Questions surround Massachusetts transportation bond bill

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An $18 billion transportation bond bill is headed to the Massachusetts Senate amid uncertainty over proposed rises in gas and corporate taxes that Gov. Charlie Baker opposes.

The House of Representatives passed the bill on a 150-1 vote on Thursday, one day after it voted to increase taxes and fees by up to $600 million per year. Thursday’s vote included $3.8 billion of amendments that aim to fund such projects as overhauling approaches to the Bourne and Sagamore bridges on Cape Cod.

The Sagamore Bridge on Cape Cod is among Massachusetts' compelling transportation infrastructure needs.

Roughly $5.6 billion of the underlying bill is for federal highway system projects, with an additional $1.8 billion for the design, construction and repair other roadway and bridge projects.

The bill also includes $2.3 billion for improvements related to the Massachusetts Bay Transportation Authority’s half-mile Blue Line extension to Charles/MGH station, which serves the Red Line, and for a commuter rail station at the site of the former Wonderland Park dog racing track in Revere.

Other projects include $825 million for commuter rail service expansion to the South Coast, $695 million toward the Green Line extension from Cambridge to Somerville and Medford, and $400 million for commuter rail improvements at South Station.

Baker, a moderate Republican, works with a heavily Democratic legislature.

The bill would boost the gas and diesel taxes by 5 and 9 cents per gallon, respectively, from the current 24 cents; increase fees by $1 per ride on app-based for-hire services such as Uber and Lyft; in addition, car-rental companies would have to begin paying the 6.25% sales tax on vehicles bought and registered in the commonwealth.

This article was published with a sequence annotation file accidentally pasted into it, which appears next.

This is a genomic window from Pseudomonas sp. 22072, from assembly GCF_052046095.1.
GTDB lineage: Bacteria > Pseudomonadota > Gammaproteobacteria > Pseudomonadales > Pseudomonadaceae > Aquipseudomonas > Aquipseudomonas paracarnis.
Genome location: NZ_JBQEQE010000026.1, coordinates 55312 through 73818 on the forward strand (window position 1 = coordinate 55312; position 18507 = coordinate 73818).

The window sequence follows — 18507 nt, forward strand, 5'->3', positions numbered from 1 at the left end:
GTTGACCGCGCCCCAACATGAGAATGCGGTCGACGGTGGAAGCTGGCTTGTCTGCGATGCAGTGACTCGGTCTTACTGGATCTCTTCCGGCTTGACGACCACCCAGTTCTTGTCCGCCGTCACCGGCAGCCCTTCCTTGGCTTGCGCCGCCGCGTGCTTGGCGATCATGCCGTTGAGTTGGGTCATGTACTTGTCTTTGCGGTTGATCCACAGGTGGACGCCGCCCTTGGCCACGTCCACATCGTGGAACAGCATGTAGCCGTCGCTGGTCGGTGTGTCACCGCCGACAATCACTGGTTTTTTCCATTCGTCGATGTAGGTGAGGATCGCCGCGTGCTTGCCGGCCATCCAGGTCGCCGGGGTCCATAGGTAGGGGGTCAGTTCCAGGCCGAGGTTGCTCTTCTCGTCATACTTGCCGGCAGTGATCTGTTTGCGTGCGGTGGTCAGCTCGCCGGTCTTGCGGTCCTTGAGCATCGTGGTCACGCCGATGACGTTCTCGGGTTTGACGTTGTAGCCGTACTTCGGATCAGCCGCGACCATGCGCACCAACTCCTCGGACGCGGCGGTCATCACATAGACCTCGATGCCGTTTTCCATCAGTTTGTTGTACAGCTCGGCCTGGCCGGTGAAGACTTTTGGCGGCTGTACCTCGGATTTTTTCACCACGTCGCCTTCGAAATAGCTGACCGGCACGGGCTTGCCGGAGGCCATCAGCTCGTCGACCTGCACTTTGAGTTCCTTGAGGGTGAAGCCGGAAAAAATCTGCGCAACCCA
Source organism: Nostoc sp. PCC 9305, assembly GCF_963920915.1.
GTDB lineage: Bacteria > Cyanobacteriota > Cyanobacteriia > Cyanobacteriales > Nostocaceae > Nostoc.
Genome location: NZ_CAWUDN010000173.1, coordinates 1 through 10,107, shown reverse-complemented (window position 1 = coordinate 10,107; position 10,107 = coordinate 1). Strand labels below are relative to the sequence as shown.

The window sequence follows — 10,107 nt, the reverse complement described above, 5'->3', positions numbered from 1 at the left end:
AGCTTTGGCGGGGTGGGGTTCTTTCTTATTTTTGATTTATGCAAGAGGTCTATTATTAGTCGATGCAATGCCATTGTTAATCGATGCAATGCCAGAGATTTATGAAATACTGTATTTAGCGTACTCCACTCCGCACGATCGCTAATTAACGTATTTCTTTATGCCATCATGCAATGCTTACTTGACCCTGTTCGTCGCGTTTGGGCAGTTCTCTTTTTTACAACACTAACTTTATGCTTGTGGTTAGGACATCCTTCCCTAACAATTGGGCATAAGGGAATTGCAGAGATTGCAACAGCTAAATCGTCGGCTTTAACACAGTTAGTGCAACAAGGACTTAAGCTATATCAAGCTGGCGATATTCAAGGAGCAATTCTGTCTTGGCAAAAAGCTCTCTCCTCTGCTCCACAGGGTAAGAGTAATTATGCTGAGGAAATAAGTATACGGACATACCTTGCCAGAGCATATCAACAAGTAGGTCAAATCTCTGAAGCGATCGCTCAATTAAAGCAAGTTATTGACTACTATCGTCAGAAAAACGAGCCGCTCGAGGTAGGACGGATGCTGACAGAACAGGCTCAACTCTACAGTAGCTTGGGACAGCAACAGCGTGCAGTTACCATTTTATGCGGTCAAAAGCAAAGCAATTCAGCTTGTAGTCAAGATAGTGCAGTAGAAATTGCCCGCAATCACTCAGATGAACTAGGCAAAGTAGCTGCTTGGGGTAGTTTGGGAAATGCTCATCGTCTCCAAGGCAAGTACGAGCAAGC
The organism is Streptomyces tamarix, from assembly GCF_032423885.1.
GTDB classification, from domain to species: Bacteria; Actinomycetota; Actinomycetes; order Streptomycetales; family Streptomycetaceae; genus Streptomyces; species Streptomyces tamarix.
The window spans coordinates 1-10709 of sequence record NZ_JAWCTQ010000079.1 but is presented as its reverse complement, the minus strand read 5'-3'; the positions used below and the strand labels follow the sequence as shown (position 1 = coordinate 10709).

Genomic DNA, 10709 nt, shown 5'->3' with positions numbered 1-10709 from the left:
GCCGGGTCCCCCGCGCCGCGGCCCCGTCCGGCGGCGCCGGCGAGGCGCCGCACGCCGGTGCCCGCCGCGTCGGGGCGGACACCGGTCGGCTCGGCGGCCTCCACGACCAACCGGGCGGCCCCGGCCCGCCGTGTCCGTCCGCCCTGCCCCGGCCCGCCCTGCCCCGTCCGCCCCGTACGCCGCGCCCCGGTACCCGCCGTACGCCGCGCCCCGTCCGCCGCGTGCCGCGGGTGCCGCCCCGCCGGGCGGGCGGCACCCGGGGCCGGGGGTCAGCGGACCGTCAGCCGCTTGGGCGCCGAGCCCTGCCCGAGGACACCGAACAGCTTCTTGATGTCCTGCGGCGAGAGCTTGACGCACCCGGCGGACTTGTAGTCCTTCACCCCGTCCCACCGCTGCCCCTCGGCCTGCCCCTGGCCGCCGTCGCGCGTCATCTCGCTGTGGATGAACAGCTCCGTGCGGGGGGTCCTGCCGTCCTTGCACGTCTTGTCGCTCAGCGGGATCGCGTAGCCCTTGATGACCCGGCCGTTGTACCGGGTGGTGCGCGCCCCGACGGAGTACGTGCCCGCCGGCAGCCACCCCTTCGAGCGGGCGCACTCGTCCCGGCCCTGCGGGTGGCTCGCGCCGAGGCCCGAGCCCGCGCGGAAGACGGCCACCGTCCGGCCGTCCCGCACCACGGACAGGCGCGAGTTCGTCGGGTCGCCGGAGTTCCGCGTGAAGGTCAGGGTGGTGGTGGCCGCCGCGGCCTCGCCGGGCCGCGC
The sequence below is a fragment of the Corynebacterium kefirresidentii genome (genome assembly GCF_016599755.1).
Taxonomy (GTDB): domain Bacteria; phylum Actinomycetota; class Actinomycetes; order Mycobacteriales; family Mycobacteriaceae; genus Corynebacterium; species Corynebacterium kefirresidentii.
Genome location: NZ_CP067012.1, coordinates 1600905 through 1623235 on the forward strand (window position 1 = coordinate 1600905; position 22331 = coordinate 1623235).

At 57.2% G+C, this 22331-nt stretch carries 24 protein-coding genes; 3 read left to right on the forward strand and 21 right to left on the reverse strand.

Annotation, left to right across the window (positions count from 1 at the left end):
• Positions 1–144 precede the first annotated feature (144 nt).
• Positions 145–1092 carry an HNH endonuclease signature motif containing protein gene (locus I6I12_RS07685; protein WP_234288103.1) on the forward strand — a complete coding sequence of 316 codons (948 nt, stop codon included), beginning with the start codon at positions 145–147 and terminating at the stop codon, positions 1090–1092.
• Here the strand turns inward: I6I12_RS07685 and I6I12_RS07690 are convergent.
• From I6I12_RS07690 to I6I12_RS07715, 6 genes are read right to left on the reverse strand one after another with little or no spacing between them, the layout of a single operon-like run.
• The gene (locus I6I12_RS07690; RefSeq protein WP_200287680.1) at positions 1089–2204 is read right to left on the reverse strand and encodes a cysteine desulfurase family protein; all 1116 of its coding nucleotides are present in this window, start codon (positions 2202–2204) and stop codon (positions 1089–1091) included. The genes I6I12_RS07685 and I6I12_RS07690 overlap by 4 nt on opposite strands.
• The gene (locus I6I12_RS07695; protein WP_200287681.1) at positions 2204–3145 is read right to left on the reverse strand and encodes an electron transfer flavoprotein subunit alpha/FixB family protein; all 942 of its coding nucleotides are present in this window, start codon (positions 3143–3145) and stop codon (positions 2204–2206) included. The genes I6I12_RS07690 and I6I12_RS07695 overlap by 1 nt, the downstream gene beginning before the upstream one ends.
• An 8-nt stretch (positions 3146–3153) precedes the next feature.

Massachusetts’ last gas-tax hike was a 3-cent rise in 2013. Voters a year later rejected a measure for annual increases indexed to inflation.

According to the think tank Massachusetts Budget and Policy Center, the commonwealth’s motor fuels tax generated $769.1 million in fiscal 2018, or about $32 million per penny charged at the pump on each gallon. The tax accounts for roughly 11% of total transportation operating and capital revenues the commonwealth raises.

The federal government levies a separate, 18.4-cent gas tax on top of the state gas tax. According to the center, combined state and federal gas taxes in Massachusetts are 44.94 cents per gallon, including an underground storage tank fee.

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Massachusetts Infrastructure Commonwealth of Massachusetts Charlie Baker